Making matters worse for Barrack, he allegedly lied to the FBI, which earned him an obstruction of justice charge plus four counts of making false statements to federal authorities. Barrack seemingly lied about the basics: he denied coordinating with UAE through Alshahhi (which is directly contradicted by many of Barrack’s own emails and texts), and he denied having a dedicated phone line to communicate with UAE officials, which presumably is proven by the existence of precisely such a phone line. These charges carry their own penalties and can result in prison time even in the unlikely event Barrack beats the foreign lobbying charges (or, if both sets of charges are proven, the obstruction charges will lead to a higher overall sentence). And Barrack’s lies to the FBI are admissible evidence of what prosecutors call “consciousness of guilt” — the notion that a person lies because he has something to hide, some guilty knowledge. Take my word for it: this can be devastating in front of a jury.
So what will Barrack do now? He has stated publicly that “I am innocent and will prove that in court.” That suggests he’s not interested in cooperating but, then again, plenty of defendants start off full of defiant bluster but end up begging prosecutors to let them cooperate. Reality has a way of setting in slowly, particularly for billionaires who have pretty much done as they pleased for the first seven decades of their lives.
The decision to cooperate (or not) is uniquely personal, complex, and difficult. As a prosecutor, I was surprised many times when people who I never expected to cooperate did come on board, and when people who I thought would come running in the door instead hunkered down and fought us. So the best we can do for now is to consider the incentives. Barrack is 74 years old. He’s looking down the barrel of an indictment that lays out compelling evidence of his guilt. If he’s convicted, either at trial or by guilty plea without cooperation, he almost certainly will go to federal prison for several years. He’s got plenty of money, and he doesn’t need Trump, or anyone else that we know of, for anything in particular.
If he does cooperate, Barrack would make for one hell of an interesting initial proffer (the meeting where the cooperator or his attorney gives a broad overview of the cooperator’s knowledge). There’s no indication that Trump did anything illegal connected directly to the indictment now pending against Barrack — though it’s fair to question just how much Trump knew, and just how sloppy the administration was in permitting a person like Barrack to have such close access to, and influence over, the president.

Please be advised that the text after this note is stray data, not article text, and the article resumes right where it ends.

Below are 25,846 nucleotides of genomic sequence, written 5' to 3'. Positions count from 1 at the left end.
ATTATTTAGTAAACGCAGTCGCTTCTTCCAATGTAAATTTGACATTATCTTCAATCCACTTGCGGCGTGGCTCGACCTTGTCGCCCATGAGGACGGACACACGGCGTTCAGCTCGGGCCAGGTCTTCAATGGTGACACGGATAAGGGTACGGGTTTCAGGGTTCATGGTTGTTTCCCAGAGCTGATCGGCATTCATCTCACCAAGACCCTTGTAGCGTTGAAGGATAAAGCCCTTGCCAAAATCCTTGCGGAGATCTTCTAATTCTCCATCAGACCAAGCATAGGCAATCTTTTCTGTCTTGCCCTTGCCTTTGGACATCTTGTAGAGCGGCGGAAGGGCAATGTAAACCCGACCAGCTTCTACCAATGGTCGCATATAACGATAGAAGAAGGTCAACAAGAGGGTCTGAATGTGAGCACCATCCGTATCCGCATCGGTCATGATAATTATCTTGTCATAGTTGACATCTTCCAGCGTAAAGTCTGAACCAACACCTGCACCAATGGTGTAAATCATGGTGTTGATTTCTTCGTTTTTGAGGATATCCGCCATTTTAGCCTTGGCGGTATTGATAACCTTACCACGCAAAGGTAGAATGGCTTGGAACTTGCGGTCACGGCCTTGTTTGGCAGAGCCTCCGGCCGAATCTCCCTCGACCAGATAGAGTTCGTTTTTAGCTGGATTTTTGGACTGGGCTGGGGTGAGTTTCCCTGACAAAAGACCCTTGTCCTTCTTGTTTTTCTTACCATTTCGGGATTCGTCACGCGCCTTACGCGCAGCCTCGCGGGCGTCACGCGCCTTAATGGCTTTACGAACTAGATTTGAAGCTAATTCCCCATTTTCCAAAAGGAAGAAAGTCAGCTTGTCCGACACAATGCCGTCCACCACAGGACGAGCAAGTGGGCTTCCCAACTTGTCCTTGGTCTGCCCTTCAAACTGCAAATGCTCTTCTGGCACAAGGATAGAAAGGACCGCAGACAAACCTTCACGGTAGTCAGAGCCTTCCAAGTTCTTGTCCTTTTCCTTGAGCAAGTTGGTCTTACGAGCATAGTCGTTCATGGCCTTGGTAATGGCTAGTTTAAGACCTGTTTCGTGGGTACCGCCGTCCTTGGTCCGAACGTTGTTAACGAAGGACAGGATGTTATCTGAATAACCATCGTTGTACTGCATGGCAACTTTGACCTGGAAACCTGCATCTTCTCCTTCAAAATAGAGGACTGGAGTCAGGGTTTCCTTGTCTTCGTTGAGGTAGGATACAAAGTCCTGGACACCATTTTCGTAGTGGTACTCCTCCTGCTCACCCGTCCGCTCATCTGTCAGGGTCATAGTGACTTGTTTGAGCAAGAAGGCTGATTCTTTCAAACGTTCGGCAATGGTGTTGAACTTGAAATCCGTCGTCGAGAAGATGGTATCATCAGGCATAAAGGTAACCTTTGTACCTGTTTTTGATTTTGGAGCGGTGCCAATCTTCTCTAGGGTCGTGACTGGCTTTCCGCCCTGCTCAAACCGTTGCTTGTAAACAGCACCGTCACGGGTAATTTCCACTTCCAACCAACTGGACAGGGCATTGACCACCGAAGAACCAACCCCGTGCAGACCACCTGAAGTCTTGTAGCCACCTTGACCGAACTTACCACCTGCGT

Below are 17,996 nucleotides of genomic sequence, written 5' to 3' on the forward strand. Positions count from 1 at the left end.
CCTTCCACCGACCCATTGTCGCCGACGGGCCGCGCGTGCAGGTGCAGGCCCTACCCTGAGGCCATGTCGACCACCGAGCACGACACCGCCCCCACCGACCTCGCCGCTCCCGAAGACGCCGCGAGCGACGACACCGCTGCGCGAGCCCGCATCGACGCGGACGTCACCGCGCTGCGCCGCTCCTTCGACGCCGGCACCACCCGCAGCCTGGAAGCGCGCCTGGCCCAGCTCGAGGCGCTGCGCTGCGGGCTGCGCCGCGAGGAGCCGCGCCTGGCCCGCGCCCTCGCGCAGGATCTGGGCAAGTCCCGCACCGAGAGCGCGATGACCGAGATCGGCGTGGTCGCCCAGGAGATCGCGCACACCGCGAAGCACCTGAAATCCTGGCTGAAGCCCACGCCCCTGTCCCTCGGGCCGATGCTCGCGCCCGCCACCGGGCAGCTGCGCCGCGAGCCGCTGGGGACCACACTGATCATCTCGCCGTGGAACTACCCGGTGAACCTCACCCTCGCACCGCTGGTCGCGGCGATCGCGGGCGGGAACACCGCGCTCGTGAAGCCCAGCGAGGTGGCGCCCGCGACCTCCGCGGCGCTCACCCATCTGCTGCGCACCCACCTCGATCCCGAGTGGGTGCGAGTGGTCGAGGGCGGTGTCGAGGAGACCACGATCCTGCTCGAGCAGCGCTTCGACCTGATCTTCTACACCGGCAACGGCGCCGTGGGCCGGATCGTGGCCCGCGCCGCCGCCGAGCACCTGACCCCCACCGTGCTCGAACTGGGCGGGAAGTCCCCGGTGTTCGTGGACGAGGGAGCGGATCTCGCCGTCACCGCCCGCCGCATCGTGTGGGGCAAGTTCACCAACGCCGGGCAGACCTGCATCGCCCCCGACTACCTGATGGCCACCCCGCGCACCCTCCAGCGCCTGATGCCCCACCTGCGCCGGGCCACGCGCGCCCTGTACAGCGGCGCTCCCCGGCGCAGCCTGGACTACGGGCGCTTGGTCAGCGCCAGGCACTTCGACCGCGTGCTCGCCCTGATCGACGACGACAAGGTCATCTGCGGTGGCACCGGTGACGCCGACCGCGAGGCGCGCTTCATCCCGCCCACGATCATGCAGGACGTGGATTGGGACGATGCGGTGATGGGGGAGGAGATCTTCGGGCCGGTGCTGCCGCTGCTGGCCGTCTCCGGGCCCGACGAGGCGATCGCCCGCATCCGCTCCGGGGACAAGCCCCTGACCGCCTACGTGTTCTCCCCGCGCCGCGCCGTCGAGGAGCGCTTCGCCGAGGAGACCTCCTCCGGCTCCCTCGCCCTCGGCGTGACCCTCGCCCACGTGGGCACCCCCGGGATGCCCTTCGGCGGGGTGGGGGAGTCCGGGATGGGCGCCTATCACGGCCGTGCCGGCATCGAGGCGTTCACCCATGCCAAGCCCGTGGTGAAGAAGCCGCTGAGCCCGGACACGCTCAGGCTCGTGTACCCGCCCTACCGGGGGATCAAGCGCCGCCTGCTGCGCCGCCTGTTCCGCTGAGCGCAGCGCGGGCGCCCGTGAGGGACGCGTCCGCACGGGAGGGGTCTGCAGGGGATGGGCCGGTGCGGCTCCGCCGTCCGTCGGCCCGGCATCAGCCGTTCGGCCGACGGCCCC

Federal cooperation generally is all-or-nothing. That certainly is the longstanding practice at my old office, the Southern District of New York, and it also is the prevailing norm across the river at the Eastern District of New York, which is handling the Barrack case. A cooperator must provide information relating to the pending indictment, of course, but also about any other criminal conduct beyond the indictment, committed by the cooperator or by any other person. Recall that Barrack was the chair of the Trump 2016 Inaugural Committee, which was once under investigation by the SDNY for all manner of bizarre financial shenanigans. That investigation, which once seemed promising, fizzled out (or perhaps was snuffed out) during the Trump administration. Prosecutors might have a few questions for Barrack about that particular organization and its finances.
Late last week, prosecutors — who initially had opposed Barrack’s release from prison on bail, pending further proceedings — changed course and agreed to let him out upon posting of a massive security bond and other protective measures. This could be nothing; it could simply indicate that prosecutors were satisfied that Barrack’s mega-bond ensured that he wouldn’t flee. Or, this could reflect an accommodation by prosecutors as part of a tentative understanding aimed at cooperation. I did this a few times as a prosecutor: consented to bail, where ordinarily I would not have done so, to facilitate cooperation. This is not common, but it does happen.
Ultimately, it will be up to Barrack. Will he become yet another Trumpworld denizen to bite the dust while the boss remains untouched? Or will he take others down with him?